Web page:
Macro Assembler Clarifications

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Hi

Platform is AVR Studio 4.

When writing in an assembler program, I set out to write macro procedures & call it & pass a variable(s), there are times I use the @0 up to @9.

Questions
1) Where does it store the variable say @0 or @5 ?
My guess is somewhere in the stack area or some predefined registers been allocated.

2) How can I step or trace into the macro using F10 or is there another way of doing it. ?

3) If I pass a 4Bytes (2^32) number to the macro, how can this be handle ?

Ken

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But macros are just (at the end of the day) a string substitution process (like #defines in C) the @0 to @5 are not "stored" anywhere, the assmbler first runs a pass where it expands out the macros to the underlying "long version" of the code that it implies then it assembles that so YOU are in control of where @0 to @5 are "stored"

Cliff

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The "C" code part in the *.lst, that I understand.
This does shows up when I use the .LISTMAC & veiwing where the "+" C code reside.

Then how can I be in control to where the @0 to @5 be stored ?
Must be missing something very simple.

Ken

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Yep, I'm afraid it is a simple thing...

In AVR Studio/ASM the macros are just used during the Assemble activity to expand the macro you have in the source with the macro definition, including resolving the @ arguments, that you have made.

So the @ arguments are never stored anywhere.

Have a look at the Macros section (under AVR Assembler) on www.avrbeginners.net

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Before the assembler actually uses the source for generating code macros are expanded. In this respect you can look at macro expansion as an assembler version of the "C" preprocessor.

So one "explanation" would be to say that an assembler macros are treated in somewhat the same way as a "C" preprocessor #define. In an early "pass" the assembler (or the "C" preprocessor) expands macros, literally insering their translation into the code, the result still being an assembler source readable by humans (or a "C" source readable by humans). It is this source that is actually ssembled (compiled) into machine code.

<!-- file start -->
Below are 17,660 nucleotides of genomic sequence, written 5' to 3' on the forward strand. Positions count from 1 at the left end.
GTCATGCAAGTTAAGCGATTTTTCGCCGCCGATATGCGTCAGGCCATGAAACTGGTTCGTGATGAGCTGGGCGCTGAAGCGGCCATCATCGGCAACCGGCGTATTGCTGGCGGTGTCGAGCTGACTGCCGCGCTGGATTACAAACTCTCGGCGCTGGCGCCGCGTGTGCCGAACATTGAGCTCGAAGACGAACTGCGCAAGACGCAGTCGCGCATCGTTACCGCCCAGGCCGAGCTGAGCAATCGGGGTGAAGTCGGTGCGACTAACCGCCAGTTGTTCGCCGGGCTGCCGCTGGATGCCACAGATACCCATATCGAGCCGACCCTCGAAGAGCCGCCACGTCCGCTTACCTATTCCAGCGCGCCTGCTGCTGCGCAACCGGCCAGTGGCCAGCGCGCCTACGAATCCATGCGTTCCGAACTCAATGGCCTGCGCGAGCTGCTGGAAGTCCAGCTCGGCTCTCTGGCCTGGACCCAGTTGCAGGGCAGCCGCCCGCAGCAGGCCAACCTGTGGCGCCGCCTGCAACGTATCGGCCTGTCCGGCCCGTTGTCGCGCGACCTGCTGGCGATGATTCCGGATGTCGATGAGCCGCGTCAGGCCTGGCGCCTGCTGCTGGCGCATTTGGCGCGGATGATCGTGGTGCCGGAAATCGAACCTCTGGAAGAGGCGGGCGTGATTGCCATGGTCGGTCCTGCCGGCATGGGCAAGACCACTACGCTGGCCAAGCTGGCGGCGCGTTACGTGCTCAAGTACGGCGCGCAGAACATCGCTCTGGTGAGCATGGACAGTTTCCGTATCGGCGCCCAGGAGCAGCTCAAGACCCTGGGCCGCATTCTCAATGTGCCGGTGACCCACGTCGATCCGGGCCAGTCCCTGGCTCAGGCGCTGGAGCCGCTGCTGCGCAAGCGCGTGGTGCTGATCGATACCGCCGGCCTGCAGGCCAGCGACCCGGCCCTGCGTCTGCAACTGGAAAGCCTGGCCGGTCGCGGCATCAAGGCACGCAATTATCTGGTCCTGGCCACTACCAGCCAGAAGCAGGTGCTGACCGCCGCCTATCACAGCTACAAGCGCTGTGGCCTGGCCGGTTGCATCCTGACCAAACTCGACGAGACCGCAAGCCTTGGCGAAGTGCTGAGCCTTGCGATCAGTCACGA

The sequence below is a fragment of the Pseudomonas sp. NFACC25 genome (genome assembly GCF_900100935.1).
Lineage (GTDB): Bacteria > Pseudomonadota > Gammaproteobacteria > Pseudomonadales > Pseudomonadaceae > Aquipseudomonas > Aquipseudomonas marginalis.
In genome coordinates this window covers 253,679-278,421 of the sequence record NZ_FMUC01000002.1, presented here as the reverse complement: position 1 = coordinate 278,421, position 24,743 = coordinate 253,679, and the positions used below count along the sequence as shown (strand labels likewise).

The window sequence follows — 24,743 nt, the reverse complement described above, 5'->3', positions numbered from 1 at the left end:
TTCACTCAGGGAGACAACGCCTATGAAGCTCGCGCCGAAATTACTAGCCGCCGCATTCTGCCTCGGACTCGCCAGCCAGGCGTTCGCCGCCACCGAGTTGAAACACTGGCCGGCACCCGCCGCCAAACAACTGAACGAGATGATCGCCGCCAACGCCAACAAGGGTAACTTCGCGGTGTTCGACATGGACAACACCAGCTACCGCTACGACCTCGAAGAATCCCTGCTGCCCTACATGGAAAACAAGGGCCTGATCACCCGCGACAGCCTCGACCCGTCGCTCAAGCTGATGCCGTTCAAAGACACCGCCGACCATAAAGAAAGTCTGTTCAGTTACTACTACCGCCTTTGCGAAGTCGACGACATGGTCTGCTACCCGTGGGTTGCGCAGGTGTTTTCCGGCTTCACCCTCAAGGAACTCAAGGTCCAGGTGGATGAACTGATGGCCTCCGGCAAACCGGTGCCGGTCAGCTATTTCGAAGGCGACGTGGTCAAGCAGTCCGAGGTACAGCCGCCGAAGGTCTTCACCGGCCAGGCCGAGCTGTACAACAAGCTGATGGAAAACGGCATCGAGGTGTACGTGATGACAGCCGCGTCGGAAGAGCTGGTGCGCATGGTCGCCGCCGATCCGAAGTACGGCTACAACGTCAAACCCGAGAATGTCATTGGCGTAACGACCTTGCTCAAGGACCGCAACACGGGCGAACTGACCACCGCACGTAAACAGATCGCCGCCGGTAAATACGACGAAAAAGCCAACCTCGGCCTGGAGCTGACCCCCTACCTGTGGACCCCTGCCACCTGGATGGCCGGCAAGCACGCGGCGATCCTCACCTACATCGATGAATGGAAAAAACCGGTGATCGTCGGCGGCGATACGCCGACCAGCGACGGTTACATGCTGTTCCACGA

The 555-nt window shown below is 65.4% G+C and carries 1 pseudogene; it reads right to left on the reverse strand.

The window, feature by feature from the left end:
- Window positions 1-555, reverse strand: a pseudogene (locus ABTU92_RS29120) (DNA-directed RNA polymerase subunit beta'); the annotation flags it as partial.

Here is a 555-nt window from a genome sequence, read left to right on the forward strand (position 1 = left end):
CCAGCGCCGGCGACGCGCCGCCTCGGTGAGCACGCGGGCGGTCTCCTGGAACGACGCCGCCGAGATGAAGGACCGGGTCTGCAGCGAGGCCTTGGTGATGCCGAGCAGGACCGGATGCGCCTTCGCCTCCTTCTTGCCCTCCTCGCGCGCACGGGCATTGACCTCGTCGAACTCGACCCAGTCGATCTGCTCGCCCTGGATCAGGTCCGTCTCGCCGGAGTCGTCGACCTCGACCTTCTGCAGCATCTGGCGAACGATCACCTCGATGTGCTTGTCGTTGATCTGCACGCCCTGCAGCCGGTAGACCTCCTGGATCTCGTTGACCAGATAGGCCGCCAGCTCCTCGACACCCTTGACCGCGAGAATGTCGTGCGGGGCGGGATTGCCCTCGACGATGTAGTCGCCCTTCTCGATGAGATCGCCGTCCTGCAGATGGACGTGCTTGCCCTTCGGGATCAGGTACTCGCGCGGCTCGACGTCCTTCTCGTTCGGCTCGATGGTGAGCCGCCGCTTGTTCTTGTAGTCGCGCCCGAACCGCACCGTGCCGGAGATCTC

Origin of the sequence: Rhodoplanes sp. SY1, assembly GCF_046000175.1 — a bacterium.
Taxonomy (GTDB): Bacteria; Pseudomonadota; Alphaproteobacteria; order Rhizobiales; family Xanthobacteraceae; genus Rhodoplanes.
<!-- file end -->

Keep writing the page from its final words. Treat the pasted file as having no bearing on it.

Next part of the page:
So, just as

#define sum(t1,t2,theSum) theSum = t1 + t2

will not generate a chunk of code that you can uniquely identify at one certain place in the machine code, neither will

.macro sum
   lds @1, r16
   lds @2, r17
   add r16, r17
   sts @3, r16
.endmacro

if you do this in your "C" source

sum(a,b,c);
sum(d,e,f);

what the compiler will actually se (after the preprocessor has actually done its job) is

c = a + b;
f = d + e;

OK?

Now, if you would do the following in assembler

   sum a,b,c
   sum d,e,f

what the assembler's parser and code generator would actually see (after macro expansion has taken place) would be

   lds a, r16
   lds b, r17
   add r16, r17
   sts c, r16
   lds d, r16
   lds e, r17
   add r16, r17
   sts f, r16

So, the question "Where is e.g. @1 stored?" can't be answered unless you qualify it with "for the first macro call/expansion", and then the answer would be "Where you told it to" i.e. in a.

Did all this make any sense?

[Please note that all code above is out of my head, directly into the forum without testing with any compiler or assembler so there might be typos, or even blunt errors. I hope that I have made myself understadable though...]

[Assembler conosseurs: Yes, I know that I am using the term "pass" above in a sloppy, or even erroneous, way.]

Also:
Please note that you can tell the Atmel AVR Assembler to produce a list file, somewhat akin to the one that e.g. avr-gcc creates. Setting this option, writing a small experiment assembler source, and inspecting the list file might give some clues as to what is happending. You'll have to be able to read machine code in hex, though...

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Hi

Thanks for your explanations from Cliff MartinM57 & JohanEkdahl.
Had another reread from the "www.avrbeginners.net".
Also your analogy is making it much clearer, JohanEkdahl.
Now it is making sense to what is going on.

Appreciated your time.

Ken